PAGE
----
Fifth Circuit Upholds Nasdaq Board Diversity Rule
Last week, the U.S. Court of Appeals for the Fifth Circuit upheld Nasdaq's board diversity rule, which the SEC first approved in August 2021 and was then challenged as unconstitutionally discriminatory and an improper restraint on free speech and enacted in violation of the Administrative Procedures Act (APA) and the Securities Exchange Act of 1934 (Exchange Act).
As the SECond Opinions blog previously reported, the rule requires Nasdaq-listed companies to disclose information about board diversity statistics and either include women and minority directors on their boards or disclose why they do not. Specifically, the rule – an exchange "listing standard" – requires a company to disclose board diversity statistics each year and either have or explain why it lacks at least one director who identifies as female and one director who is a member of an underrepresented racial or ethnic minority or LGBTQ+.
In Alliance For Fair Board Recruitment v. SEC, opponents of the rule argued that constitutional prohibitions against discrimination and restraints on free speech that apply to the federal government extend to, in this case, Nasdaq, because the SEC has the authority to penalize the exchange if it fails to enforce the rule. But Nasdaq and the SEC argued that Nasdaq is a private entity not subject to restrictions imposed on the government and that the rule itself is focused on disclosure and ensuring investors receive standardized information on board diversity.
A three-judge panel of the Fifth Circuit agreed with Nasdaq and the SEC and stated that although Nasdaq is regulated by the SEC, it is not itself a state actor and, thus, the constitutional claims failed. In rejecting arguments that the SEC exceeded its authority under the APA and Exchange Act, the Court concluded that 1) the "evidence is sufficient to support the SEC's determination that regardless of whether investors think that board diversity is good or bad for companies, disclosure of information about board diversity would inform how investors behave in the market," 2) the SEC's approval of the rule did not violate the Major Questions Doctrine because the SEC is authorized to regulate securities disclosures and 3) the SEC's approval was not arbitrary and capricious.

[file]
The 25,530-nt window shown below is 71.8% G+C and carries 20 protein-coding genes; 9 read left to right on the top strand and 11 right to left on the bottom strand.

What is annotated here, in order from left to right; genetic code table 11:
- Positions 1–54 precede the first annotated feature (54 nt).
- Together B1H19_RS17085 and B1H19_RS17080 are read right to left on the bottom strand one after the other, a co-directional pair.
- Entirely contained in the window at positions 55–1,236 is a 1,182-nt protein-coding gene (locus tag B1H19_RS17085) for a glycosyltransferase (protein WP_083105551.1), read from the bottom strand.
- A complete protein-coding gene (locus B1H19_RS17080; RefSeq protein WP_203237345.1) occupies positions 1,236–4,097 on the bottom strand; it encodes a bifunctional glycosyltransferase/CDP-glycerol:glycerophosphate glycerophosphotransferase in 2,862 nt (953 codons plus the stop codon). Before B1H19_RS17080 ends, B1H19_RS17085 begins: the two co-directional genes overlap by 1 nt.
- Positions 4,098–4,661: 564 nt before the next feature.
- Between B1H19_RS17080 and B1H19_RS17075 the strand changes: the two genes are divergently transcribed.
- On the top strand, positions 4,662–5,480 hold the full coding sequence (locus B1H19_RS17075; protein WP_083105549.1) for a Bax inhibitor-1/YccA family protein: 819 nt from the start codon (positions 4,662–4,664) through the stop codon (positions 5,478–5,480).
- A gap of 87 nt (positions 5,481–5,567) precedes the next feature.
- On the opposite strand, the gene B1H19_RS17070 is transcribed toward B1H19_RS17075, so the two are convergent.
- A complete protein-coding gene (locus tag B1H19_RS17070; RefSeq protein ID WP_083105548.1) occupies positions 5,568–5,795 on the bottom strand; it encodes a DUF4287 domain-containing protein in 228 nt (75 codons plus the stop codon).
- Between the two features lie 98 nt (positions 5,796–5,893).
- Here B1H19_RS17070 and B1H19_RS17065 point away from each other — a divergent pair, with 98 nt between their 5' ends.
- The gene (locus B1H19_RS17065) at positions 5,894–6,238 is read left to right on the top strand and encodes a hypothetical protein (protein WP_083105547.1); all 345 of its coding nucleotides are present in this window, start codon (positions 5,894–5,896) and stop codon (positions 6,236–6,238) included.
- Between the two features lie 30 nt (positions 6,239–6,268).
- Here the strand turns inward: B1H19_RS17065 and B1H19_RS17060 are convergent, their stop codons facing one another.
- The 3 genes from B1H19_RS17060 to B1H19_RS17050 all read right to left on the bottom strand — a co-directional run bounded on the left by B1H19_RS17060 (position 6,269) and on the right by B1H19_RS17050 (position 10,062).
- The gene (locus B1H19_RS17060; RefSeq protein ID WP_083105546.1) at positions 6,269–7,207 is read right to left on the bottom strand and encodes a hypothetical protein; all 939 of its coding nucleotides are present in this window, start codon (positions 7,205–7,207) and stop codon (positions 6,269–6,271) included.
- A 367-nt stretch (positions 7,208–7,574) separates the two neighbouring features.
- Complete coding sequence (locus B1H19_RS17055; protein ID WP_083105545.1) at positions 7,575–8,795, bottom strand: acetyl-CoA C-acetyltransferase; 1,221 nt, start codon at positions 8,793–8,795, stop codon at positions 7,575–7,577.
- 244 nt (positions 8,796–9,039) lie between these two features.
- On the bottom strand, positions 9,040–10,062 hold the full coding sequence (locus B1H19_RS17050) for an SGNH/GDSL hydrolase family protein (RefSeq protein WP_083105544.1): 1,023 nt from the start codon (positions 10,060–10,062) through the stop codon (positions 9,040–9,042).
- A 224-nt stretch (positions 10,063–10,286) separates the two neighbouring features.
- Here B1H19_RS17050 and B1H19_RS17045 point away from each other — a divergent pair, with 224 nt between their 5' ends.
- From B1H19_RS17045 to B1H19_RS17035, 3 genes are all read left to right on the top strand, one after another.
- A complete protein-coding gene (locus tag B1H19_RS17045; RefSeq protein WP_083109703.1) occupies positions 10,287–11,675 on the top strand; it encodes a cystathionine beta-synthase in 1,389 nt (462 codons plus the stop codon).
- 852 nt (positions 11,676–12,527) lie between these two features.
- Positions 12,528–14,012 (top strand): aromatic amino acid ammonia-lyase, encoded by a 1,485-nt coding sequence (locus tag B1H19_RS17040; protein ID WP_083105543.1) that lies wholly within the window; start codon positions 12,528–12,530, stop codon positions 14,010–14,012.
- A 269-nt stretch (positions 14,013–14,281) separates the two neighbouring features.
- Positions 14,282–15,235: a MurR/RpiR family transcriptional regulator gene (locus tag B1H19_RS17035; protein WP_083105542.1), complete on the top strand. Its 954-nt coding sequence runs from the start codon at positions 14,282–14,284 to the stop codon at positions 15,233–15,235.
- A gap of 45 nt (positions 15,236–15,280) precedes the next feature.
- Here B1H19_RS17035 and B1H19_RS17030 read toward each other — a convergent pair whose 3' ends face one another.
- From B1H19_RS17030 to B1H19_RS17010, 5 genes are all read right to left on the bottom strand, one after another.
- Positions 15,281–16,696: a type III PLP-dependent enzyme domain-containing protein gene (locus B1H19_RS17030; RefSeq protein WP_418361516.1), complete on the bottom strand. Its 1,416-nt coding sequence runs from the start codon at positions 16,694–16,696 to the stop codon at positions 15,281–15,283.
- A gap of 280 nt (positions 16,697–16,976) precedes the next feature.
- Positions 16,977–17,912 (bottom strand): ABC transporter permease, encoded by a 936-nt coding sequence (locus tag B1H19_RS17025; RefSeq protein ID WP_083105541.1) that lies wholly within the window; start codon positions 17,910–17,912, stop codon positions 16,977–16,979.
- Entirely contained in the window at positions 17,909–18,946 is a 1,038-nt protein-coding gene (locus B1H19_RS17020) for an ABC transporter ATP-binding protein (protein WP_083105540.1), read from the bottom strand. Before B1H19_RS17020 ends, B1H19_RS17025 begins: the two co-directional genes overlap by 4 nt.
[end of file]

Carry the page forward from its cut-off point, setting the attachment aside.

This decision is notable for several reasons, including:
- This is a rare recent victory for the SEC in the Fifth Circuit, which has dealt a number of significant losses to the SEC, including last year's holding in Jarkesy v. SEC that the agency's administrative proceedings against an investment adviser accused of securities fraud were unconstitutional. The U.S. Supreme Court granted certiorari on June 30, 2023, and oral argument in the case is slated for late November 2023.
- Petitioners indicated they will challenge the decision; an en banc review by the full Fifth Circuit could produce a different result.
- One practical likely consequence of the rule, if it remains intact, is that it "may have the effect of encouraging … companies to increase diversity on their boards," as the SEC acknowledges.
- The SEC is facing a number of other court challenges – and expected challenges – to its rulemaking and regulatory powers and, although this case dealt with the agency's approval of an exchange rule proposal, proponents and opponents of recent and forthcoming SEC rulemakings will closely analyze the Court's reasoning here, including the Court's statements on whether mandated disclosures are "material," including:
- "[A] disclosure rule can be "related to the purposes of [the Exchange Act]" even if the SEC does not find that the disclosure rule is limited to information that would be "material" in the securities fraud context. The "fundamental purpose" of the Exchange Act is "implementing a philosophy of full disclosure," [Basic Inc. v. Levinson, 485 U.S. 224, 230 (1988)] – not just the disclosure of information sufficient to state a securities fraud claim. Indeed, the Exchange Act gives the SEC "very broad discretion to promulgate rules governing corporate disclosure." (internal citations omitted)
- "Determining the materiality of a given statement is a "fact-specific inquiry," SEC v. World Tree Fin., L.L.C., 43 F.4th 448, 465 (5th Cir. 2022) (quoting Levinson, 485 U.S. at 240), that "is peculiarly within the competence of the trier of fact," (citation omitted). Because materiality is context-dependent, it is unclear how the SEC could say, in a factual vacuum, that a particular category of information is or is not material to investors in all circumstances. To make such a finding, the SEC would be forced to speculate about, and rule out, any factual scenarios in which there might be "a substantial likelihood that a reasonable investor would consider" any information falling within the relevant category "important in making a decision to invest."